Skip to main content

I am an educator living in Tasmania Australia. Currently a relief teacher trying to create and personalise my learning journey.

twitter.com/SimonYoud

simonyoudteaching.wordpress.com/

plus.google.com/u/0/109677821744910241375

syoudy6.wix.com/sayreliefteacher

medium.com/@SimonYoud

Simon Youd

Why EdTech? Why not Ed Tools?

3 min read

The conversation often seems to have this unhealthy focus on education technology as a separate thing, something that lives in its own ecosphere. Yet if we were to talk about technology in the classroom why are writing implements not counted, or: electricity, group tables, paper, pens erasers? The focus needs to be on using the right tool for the job. If you were teaching calligraphy would you ban pens? If you were drawing would you ban pencils? Then why, is technology, the easy target to remove from learning. Most students when not in the class or after graduating from school will carry a phone in their pocket, yet most are unlikely to carry a pen or pencil in their pocket. Teaching then needs to include targeted use of this “technology” to be a productive and purposeful part of their lives. Almost all will use it outside school so why not bring it in?

 

José Picardo wrote an article about the obsession of technology in education by those teachers who wish to practice teaching and learning using modern tools. What a wild and carefree attitude for teachers to have. He points out that many technology tools currently used are in their infancy, and any “evidence of learning” is almost impossible to produce, if there is such a thing to be truly found. Those who complain about technology being used and believe it should be banned may be the ones that have more problems and a bias towards (against) technology than the teachers and educators that believe it is a valuable tool to use in the classroom.

 

Mark Weston discusses the ways that education is failing technology in his article, Shift Paradigms – Quit Failing Technology. If this article does not challenge us as educators to find ways to make great teaching and learning even greater through the proper use of technology , then nothing will. Technology has revolutionarily changed many business and habits of life previously unthought of, yet education struggles to cohesively find a way to use technology that delivers those same changes and benefits to students.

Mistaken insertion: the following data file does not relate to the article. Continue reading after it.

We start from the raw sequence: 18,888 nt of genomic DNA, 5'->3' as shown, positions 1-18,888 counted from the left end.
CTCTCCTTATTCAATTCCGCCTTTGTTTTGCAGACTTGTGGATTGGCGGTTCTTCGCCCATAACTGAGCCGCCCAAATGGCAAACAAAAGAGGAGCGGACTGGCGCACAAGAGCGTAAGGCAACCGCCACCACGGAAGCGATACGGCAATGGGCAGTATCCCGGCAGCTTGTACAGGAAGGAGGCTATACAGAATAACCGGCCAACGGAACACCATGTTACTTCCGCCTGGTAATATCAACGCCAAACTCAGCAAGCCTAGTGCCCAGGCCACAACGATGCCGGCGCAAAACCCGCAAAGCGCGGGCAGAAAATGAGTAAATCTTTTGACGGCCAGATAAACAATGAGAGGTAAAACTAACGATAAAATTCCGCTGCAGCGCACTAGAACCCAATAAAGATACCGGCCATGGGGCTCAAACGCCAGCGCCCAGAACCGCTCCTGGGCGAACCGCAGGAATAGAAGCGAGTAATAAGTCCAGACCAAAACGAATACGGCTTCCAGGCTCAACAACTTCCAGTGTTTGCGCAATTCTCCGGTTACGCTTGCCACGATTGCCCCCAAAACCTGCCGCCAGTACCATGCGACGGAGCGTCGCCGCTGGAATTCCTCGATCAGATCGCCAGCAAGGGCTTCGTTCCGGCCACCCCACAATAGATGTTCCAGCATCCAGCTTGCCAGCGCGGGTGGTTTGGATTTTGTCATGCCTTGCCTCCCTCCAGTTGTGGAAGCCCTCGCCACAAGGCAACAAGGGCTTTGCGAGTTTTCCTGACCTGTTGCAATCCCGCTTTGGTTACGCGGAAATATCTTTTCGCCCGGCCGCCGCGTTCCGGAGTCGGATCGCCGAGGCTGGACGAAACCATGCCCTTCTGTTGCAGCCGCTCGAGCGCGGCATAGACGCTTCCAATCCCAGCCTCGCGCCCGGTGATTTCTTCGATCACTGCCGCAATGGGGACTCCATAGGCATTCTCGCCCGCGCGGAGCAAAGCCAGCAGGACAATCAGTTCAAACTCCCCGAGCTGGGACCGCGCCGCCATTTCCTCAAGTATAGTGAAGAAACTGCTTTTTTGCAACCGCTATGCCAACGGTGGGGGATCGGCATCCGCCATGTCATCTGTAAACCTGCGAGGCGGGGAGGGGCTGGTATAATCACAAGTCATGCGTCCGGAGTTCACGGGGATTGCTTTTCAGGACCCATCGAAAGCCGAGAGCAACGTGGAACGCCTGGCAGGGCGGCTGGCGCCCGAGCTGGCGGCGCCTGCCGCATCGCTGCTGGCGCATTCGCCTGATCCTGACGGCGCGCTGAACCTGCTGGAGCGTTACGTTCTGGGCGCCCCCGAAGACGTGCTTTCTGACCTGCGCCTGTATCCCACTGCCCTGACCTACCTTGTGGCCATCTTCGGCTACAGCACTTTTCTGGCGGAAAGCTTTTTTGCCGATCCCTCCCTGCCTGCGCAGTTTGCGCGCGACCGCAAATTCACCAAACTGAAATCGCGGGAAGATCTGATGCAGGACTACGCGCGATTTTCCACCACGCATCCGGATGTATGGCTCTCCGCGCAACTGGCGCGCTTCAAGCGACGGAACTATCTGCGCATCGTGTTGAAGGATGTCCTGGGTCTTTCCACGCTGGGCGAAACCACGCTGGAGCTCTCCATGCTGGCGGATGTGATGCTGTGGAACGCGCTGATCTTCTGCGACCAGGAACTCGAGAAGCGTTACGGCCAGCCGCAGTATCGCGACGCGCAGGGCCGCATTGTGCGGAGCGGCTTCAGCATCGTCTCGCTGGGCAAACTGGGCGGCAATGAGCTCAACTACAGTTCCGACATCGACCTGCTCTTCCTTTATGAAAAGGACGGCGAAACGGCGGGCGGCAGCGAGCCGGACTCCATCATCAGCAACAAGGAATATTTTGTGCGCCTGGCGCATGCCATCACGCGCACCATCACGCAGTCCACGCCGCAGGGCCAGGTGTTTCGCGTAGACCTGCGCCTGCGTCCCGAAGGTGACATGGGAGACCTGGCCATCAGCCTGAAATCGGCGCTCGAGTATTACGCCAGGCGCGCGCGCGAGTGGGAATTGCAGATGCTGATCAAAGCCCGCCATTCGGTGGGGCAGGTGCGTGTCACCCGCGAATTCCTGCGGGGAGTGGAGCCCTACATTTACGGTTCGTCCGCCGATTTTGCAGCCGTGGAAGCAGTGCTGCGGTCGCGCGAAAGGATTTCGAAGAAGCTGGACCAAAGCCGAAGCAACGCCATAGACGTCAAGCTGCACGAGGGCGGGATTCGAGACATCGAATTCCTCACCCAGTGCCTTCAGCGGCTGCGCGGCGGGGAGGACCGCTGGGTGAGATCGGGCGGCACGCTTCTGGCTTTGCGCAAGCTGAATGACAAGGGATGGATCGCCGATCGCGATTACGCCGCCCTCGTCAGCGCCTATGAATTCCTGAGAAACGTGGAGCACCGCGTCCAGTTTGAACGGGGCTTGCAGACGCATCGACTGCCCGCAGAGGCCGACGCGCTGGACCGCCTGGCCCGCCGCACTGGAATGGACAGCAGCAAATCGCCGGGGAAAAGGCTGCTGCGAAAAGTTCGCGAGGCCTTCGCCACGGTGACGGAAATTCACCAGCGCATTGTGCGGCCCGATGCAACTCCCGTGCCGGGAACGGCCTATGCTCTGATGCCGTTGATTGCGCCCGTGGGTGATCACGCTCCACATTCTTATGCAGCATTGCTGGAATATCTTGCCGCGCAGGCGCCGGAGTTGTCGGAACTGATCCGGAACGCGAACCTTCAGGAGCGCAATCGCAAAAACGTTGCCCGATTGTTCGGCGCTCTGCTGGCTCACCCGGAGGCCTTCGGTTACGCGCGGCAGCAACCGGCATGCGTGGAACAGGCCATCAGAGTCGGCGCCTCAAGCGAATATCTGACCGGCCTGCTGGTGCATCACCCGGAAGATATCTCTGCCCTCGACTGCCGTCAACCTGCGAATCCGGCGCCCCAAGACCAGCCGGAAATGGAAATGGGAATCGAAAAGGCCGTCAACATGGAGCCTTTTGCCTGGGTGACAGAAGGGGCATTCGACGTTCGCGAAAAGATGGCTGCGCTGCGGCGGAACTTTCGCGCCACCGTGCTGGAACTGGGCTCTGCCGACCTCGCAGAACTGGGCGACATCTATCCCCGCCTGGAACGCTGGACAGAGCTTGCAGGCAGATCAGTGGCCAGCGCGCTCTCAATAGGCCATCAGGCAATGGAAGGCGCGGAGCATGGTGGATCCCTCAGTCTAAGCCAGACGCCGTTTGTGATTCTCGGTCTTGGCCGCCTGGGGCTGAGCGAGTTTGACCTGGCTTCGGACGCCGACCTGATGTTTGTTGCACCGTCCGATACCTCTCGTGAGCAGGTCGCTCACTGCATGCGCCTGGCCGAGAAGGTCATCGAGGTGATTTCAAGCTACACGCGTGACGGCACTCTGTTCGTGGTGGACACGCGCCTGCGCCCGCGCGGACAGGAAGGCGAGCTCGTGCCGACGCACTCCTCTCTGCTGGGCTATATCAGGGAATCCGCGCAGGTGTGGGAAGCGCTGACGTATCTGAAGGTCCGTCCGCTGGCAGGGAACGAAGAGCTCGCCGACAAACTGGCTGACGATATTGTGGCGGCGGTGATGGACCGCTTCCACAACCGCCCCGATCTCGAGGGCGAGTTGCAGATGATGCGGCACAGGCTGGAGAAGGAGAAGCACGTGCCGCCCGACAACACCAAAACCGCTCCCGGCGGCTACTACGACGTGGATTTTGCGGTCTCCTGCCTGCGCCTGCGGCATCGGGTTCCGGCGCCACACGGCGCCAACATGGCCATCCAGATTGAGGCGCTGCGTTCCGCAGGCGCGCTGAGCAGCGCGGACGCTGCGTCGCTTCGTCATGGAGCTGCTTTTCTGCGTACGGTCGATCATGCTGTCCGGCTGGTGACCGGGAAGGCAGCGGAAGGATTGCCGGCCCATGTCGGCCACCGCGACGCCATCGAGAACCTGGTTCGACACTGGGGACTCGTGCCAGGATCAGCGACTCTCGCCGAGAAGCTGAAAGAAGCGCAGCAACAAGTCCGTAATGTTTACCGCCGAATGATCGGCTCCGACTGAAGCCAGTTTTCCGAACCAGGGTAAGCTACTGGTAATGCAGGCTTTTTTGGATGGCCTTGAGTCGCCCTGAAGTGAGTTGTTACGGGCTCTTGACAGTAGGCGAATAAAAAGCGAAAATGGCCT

Use the right tool, after using the right pedagogy then plan which tool enhances learning. Technology sometimes fills that bill, but other times it does not, we should not use it just because it is there. I have made mistakes in using technology just because, and know attempt to think through what learning experiences I would like students to have and then what tool(s) would enhance that.

 

Simon Youd

Audrey @audreywatters this is a great review of the "so far" in blockchain development and how it may relate to education in the future. You raise some great ideas around who controls information flow and privacy. Also, who gives the credentials. Definite food for thought and fills in some of the blanks towards why it might be used, and also why it might not gain traction. Thanks for the share.